City joins Cannon Township in agreement that is expected to save money, improve services
by BETH ALTENA
“This does not sound like an exciting item, but it is very exciting,” said Rockford City Manager Michael Young.
Young was describing a proposal before the board for cost-sharing different elements of the North Kent Sewer Authority (NKSA), including maintenance of components such as pipes and lift stations and routine or emergency repairs.
“A lot of people think we founded the NKSA in order to build the treatment plant. [Building the plant] was an exciting opportunity along the way and we took it, but that wasn’t why we formed the Authority,” he said Monday, July 9, during the regular monthly city council meeting.
Young told the board the reason the NKSA was formed a decade ago was in response to what members considered less-than-adequate care of sewer infrastructure done by the County.
“This is a big deal for us. It’s been a long time coming,” Young told council. “I am a firm believer in you can do a better job if you do it yourself. I highly recommend we approve this contract.”
The board unanimously approved the 10-year agreement with a motion by Mayor Pro Tem Brien Dews and a second by Councilwoman Mary Eadie, who has served on the council for 35 years.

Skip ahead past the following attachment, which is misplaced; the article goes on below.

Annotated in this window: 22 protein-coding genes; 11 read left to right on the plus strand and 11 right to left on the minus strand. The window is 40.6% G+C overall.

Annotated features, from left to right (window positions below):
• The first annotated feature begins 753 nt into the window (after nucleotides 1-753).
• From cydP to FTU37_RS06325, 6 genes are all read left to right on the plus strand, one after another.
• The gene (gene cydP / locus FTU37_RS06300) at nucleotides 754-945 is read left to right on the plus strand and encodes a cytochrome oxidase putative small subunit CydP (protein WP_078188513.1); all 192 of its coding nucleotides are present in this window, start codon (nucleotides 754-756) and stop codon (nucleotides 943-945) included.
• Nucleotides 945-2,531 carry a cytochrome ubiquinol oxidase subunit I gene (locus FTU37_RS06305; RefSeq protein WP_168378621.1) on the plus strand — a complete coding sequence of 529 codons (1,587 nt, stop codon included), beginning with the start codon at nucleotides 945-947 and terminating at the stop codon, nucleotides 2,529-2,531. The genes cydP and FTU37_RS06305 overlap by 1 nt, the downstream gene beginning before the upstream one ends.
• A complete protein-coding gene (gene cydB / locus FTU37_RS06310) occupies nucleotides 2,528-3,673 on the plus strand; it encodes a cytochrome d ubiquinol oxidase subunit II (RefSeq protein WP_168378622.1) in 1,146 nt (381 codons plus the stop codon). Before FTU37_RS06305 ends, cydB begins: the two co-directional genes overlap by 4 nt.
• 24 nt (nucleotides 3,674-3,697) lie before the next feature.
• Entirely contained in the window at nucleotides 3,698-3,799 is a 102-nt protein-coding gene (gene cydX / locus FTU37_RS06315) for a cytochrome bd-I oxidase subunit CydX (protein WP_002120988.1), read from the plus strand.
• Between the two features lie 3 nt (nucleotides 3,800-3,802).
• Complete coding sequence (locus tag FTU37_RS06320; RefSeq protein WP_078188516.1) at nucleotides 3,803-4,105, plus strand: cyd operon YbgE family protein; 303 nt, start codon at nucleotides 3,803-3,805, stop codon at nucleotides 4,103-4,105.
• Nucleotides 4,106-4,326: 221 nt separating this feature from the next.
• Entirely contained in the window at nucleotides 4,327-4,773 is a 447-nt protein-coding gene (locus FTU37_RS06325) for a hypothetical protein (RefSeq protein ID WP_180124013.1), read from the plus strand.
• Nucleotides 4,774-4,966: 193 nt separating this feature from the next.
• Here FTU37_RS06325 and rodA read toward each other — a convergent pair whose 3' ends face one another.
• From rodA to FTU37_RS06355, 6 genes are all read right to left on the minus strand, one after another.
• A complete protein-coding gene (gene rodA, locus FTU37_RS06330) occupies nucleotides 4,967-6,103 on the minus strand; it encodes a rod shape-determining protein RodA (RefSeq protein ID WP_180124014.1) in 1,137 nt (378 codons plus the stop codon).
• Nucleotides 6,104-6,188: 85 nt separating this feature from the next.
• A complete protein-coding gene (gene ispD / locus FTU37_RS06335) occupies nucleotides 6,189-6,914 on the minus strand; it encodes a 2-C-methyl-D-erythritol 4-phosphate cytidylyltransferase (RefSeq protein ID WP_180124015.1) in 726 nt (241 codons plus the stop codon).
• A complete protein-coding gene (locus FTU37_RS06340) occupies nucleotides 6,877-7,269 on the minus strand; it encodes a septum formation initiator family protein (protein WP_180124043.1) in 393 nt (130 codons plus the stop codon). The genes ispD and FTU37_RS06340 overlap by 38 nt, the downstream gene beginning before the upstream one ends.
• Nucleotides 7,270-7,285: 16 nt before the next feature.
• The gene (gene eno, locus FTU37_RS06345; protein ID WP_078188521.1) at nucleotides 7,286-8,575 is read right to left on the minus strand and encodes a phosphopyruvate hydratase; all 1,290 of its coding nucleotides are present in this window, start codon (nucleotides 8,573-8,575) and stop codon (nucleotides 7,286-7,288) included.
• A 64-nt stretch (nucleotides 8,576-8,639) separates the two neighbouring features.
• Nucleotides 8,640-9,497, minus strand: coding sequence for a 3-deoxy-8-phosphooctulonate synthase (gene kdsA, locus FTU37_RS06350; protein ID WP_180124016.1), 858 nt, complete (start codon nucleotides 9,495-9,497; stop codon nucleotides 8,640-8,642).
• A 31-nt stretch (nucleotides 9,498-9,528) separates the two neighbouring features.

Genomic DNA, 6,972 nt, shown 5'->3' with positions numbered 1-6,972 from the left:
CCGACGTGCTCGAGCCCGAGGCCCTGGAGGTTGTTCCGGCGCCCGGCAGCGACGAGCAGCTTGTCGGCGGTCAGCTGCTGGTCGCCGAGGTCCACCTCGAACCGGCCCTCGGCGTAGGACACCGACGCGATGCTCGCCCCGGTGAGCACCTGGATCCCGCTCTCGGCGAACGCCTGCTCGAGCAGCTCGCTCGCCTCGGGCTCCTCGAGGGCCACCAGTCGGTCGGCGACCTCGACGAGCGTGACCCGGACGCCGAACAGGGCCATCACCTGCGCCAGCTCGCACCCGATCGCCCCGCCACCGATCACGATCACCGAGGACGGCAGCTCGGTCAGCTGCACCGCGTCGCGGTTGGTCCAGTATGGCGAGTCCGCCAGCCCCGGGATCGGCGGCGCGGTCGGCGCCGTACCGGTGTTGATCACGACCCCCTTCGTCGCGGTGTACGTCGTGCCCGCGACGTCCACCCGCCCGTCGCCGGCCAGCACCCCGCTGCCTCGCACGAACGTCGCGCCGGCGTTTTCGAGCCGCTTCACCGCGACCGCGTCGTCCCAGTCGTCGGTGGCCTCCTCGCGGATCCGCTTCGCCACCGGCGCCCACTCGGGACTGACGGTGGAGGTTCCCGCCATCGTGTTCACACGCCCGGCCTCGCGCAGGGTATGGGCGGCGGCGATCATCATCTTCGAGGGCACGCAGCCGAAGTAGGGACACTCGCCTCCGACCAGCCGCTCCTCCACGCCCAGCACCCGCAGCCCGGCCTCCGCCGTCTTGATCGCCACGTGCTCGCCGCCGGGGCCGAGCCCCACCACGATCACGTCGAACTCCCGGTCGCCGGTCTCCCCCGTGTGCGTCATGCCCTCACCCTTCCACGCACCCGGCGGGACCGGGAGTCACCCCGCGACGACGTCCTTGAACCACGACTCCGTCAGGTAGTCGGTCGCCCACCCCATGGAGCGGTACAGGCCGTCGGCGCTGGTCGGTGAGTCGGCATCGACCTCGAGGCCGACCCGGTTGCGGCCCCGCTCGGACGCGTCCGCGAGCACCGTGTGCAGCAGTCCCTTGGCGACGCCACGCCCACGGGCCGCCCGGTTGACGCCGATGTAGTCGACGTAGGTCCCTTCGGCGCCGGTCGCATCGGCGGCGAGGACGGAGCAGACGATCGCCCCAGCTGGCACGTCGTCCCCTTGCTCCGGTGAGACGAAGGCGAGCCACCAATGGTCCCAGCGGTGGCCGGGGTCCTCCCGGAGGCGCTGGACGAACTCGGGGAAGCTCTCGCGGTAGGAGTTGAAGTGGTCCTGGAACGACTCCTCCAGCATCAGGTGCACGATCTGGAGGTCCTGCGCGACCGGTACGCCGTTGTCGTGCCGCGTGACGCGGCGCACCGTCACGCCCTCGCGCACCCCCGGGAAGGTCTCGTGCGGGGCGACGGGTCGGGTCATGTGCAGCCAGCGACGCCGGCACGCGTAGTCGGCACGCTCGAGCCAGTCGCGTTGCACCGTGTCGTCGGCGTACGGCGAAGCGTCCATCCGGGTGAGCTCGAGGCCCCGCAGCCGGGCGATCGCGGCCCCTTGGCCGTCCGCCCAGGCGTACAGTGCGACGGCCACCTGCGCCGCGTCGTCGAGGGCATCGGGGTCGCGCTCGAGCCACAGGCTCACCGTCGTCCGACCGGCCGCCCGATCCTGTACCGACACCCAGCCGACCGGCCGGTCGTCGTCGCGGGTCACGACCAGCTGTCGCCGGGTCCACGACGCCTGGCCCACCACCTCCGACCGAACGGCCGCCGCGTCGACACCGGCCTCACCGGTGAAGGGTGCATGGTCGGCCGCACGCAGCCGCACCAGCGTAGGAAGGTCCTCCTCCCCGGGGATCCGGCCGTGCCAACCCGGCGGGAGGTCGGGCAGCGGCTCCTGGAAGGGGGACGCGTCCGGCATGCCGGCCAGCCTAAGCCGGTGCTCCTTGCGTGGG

Members of the NKSA include the City of Rockford and the townships of Alpine, Cannon, Courtland and Plainfield. Together the member communities formed the alliance in 1997 and together built a state-of-the-art wastewater treatment plant on Coit Avenue in Plainfield Township, which began operations in 2008.
Included in the agreement are provisions for jointly held elements of the NKSA infrastructure, including pipelines used by all members, and individually owned parts, such as pipelines and lifts which are within township boundaries and used by each township. Staff at the PARCCside Wastewater Treatment plant have been working closely with Kent County Department of Public Works to seamlessly transfer operations from the County to NKSA.
NKSA staff of four has increased by one former County worker familiar with the job and will increase by two more after hiring Gary Seger, utility services superintendent, and one additional staff member to perform the new duties.